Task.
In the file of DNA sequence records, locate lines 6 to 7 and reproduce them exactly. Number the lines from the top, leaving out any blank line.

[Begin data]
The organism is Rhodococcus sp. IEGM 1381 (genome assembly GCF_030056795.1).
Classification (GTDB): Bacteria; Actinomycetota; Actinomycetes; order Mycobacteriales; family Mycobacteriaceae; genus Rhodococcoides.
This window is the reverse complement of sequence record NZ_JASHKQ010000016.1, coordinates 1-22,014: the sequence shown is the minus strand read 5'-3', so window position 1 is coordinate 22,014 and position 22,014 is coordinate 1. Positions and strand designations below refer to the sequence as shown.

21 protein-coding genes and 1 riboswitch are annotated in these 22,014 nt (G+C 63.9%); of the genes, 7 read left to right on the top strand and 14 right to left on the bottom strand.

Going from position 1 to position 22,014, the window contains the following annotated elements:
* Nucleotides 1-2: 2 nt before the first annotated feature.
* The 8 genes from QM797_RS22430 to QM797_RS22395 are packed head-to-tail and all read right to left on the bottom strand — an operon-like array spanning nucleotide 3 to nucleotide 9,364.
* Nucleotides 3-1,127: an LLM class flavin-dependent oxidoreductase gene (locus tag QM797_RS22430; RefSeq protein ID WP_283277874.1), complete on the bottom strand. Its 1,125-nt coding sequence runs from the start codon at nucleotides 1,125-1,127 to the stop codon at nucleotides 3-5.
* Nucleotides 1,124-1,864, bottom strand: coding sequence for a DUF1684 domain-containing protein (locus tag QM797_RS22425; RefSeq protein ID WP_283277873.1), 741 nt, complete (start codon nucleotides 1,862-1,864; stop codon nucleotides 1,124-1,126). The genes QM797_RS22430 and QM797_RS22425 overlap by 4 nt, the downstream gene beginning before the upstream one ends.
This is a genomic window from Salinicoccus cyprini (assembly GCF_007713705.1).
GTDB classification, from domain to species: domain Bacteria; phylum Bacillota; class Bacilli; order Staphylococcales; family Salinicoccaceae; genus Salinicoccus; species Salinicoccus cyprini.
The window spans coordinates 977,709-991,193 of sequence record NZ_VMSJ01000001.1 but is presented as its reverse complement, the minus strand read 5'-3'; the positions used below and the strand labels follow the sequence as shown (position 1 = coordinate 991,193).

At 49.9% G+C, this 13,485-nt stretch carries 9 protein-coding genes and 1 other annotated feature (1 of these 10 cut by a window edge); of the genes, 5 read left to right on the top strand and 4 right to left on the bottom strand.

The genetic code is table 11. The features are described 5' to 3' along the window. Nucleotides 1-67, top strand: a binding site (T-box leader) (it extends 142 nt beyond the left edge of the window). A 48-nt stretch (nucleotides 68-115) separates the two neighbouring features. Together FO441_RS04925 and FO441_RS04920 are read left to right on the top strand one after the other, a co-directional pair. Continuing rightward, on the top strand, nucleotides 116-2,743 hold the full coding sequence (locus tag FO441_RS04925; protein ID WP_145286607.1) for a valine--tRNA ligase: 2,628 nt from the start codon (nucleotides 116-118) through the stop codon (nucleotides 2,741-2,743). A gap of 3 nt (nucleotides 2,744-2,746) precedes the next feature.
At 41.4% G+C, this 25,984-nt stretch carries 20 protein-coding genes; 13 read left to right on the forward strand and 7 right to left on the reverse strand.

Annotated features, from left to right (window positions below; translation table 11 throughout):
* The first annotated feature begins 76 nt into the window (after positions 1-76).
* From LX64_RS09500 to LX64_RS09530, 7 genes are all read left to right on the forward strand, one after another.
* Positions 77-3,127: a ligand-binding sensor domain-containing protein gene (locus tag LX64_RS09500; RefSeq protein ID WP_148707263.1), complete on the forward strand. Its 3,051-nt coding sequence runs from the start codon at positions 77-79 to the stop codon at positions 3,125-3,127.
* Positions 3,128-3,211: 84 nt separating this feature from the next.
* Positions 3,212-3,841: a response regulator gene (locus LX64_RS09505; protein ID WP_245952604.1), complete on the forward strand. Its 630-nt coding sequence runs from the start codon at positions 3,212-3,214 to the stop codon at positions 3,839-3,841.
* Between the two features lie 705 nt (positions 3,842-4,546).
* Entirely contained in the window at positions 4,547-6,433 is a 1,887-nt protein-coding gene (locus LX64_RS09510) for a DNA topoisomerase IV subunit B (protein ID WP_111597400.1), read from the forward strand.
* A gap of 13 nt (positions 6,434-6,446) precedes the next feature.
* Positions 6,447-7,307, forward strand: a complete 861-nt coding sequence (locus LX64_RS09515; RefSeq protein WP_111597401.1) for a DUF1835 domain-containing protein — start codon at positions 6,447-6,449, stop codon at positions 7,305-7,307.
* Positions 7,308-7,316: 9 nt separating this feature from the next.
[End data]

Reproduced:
* Nucleotides 1-2: 2 nt before the first annotated feature.
* The 8 genes from QM797_RS22430 to QM797_RS22395 are packed head-to-tail and all read right to left on the bottom strand — an operon-like array spanning nucleotide 3 to nucleotide 9,364.